Rio DreamMachel Cedenio is elated with his T&T record run of 44.01 seconds in the epic men’s 400m finals. Though he had to settle for fourth place behind the winner, Wayde Van Niekerk (RSA), who sped to a world record time of 43.03, Cedenio is thankful for his accomplishment.

“It was great race and a fast race. Wayde broke the world record and I ran a personal best and a national record. Thank God enough for that. I am satisfied. My coach is happy. I know everyone home is happy,” said Cedenio.

The 20-year-old broke the previous national record of 44.21 set by Ian Morris who was also fourth at the 1992 Olympic finals in Barcelona, Spain. The 2014 World Junior champion took his feat in stride and is looking forward to next year’s World Championships in London.

“I am disappointed I didn’t get a medal but I am still young. I am patient,” Cedenio told Trackalerts.com.

“I am going to go back to the drawing board, train hard and come back for (the) Worlds (Championships) next year,” added the World Championships 2015 finalist.

The six-time Carifta gold medallist was also beaten by defending champion, Kirani James (GRN), 43.76, and 2008 winner Lashawn Merritt (USA), 43.85.

The fifteenth fastest 400m runner ever, was in high praise of Van Niekerk’s phenomenal run. “I know he is great. I am happy for him. He has the potential. He ran 43.48 last year. His record run has motivated me and make me want to train harder.”

Cedenio is now looking forward to the men’s 4x400m where he will have a second chance for a medal in Rio. He anchored the team to silver at the 2015 World Championships.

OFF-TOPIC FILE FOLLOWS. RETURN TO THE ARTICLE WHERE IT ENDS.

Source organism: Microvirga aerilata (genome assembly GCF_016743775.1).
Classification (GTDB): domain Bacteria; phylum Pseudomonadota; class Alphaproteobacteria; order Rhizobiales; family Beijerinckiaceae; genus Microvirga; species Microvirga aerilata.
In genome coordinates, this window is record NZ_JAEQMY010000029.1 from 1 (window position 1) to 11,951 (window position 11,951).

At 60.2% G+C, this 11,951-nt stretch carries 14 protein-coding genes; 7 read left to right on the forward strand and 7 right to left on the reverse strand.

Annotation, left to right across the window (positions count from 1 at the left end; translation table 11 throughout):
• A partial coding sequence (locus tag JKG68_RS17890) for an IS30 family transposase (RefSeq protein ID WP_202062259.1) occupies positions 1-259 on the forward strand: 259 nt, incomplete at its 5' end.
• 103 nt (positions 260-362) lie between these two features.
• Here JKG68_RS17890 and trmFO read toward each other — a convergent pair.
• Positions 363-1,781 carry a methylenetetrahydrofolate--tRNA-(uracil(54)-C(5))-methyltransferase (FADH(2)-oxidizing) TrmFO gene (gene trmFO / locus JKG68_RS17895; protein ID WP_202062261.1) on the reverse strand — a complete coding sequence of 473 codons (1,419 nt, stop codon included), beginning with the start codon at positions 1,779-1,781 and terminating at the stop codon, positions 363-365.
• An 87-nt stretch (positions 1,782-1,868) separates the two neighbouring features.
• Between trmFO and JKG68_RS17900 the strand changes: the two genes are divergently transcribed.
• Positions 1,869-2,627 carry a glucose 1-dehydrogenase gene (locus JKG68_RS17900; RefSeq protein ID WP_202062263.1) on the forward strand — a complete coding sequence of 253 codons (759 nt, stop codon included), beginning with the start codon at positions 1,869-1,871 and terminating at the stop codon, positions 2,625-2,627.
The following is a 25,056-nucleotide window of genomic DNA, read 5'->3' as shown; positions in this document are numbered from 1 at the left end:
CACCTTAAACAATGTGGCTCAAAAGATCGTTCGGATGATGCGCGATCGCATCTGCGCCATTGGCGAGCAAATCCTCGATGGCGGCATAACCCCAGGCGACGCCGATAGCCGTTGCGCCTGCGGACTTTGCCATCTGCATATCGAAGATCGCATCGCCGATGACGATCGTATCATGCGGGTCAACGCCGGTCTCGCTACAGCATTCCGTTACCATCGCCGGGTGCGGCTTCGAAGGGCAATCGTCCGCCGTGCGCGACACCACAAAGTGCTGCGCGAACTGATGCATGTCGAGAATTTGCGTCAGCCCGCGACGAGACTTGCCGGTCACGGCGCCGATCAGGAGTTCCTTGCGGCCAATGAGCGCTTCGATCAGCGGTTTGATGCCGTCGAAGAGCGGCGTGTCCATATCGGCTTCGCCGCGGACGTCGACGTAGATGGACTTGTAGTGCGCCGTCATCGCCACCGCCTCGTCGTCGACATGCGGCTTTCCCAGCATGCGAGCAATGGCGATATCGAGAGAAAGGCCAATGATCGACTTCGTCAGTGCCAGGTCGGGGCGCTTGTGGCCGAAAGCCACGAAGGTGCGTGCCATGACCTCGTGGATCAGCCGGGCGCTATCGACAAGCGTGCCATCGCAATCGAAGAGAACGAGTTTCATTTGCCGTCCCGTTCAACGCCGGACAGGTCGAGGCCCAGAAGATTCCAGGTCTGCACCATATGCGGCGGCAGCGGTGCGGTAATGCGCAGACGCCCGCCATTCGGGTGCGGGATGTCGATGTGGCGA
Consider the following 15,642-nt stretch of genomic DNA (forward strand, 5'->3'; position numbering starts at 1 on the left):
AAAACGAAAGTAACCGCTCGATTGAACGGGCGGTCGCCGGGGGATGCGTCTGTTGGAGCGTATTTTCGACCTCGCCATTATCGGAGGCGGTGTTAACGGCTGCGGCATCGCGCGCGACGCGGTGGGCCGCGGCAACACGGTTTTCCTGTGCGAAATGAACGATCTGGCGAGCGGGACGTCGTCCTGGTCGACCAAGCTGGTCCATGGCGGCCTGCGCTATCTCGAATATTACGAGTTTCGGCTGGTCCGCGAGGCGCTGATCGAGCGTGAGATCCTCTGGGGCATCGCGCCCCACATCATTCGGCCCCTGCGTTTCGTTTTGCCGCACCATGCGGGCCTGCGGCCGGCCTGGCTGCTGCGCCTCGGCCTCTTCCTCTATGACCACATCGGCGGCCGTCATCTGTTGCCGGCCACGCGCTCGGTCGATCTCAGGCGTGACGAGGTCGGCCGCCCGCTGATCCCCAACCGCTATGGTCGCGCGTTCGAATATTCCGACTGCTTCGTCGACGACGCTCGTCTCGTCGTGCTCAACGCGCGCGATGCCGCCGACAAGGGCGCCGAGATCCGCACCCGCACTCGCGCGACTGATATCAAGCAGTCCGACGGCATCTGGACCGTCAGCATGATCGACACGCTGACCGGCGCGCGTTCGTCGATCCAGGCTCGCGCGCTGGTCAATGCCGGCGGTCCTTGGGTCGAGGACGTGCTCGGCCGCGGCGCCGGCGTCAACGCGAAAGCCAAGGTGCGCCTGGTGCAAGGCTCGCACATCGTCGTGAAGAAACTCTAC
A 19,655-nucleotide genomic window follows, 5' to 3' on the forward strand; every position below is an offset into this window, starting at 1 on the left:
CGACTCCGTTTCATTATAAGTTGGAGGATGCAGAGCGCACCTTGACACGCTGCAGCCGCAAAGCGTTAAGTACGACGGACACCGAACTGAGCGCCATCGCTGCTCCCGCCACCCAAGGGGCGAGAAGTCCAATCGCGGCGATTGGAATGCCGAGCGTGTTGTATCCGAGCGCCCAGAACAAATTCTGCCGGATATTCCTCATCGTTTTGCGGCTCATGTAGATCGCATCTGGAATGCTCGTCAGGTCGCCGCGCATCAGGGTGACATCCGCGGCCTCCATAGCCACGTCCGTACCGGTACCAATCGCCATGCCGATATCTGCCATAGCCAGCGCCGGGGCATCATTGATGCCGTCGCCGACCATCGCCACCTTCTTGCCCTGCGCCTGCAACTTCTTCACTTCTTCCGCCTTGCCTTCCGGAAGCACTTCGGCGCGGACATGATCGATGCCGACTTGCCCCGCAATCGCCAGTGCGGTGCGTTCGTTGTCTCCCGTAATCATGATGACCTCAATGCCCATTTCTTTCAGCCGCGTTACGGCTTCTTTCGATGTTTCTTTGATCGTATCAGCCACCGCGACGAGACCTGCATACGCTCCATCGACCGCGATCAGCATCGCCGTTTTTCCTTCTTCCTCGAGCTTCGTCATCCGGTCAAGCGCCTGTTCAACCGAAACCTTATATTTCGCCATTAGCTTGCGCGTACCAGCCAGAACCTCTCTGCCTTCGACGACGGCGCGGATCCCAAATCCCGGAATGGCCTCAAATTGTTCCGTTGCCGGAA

“I am just going to focus on the (men’s 4x400m relay as we (Trinidad and Tobago) still have a chance to medal.”

He was a member of the relay team at the London Olympics four years ago , as a reserve, at the age of just 16 years. He did not run, but his compatriots finished third. One year later, he was again in the squad at the 2013 World Championships in Moscow and then at 18 years running the third leg of the bronze medal winning quartet in the 2014 World Relays.

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Clayton Clarke is a freelance track and field journalist since 2005. He is a former athlete and an IAAF Level III coach (Sprints & Hurdles). He has been a writer with Track Alerts since its inception in 2009. He worked with several media houses (radio, tv, newspaper, website) in Trinidad and Tobago, Jamaica, St. Kitts Nevis and the Bahamas. The Tobago native has covered the Carifta Games since 2005, the 2010 Commonwealth Games, 2011 World Athletic Championships and numerous local and regional track and field events.. Though track and field is his passion and main interest, he has served as media liaison with numerous sporting bodies in T&T and in particular in Tobago, namely cycling, chess, football, beach soccer, taekwondo, rugby, swimming, tennis and beach volleyball.

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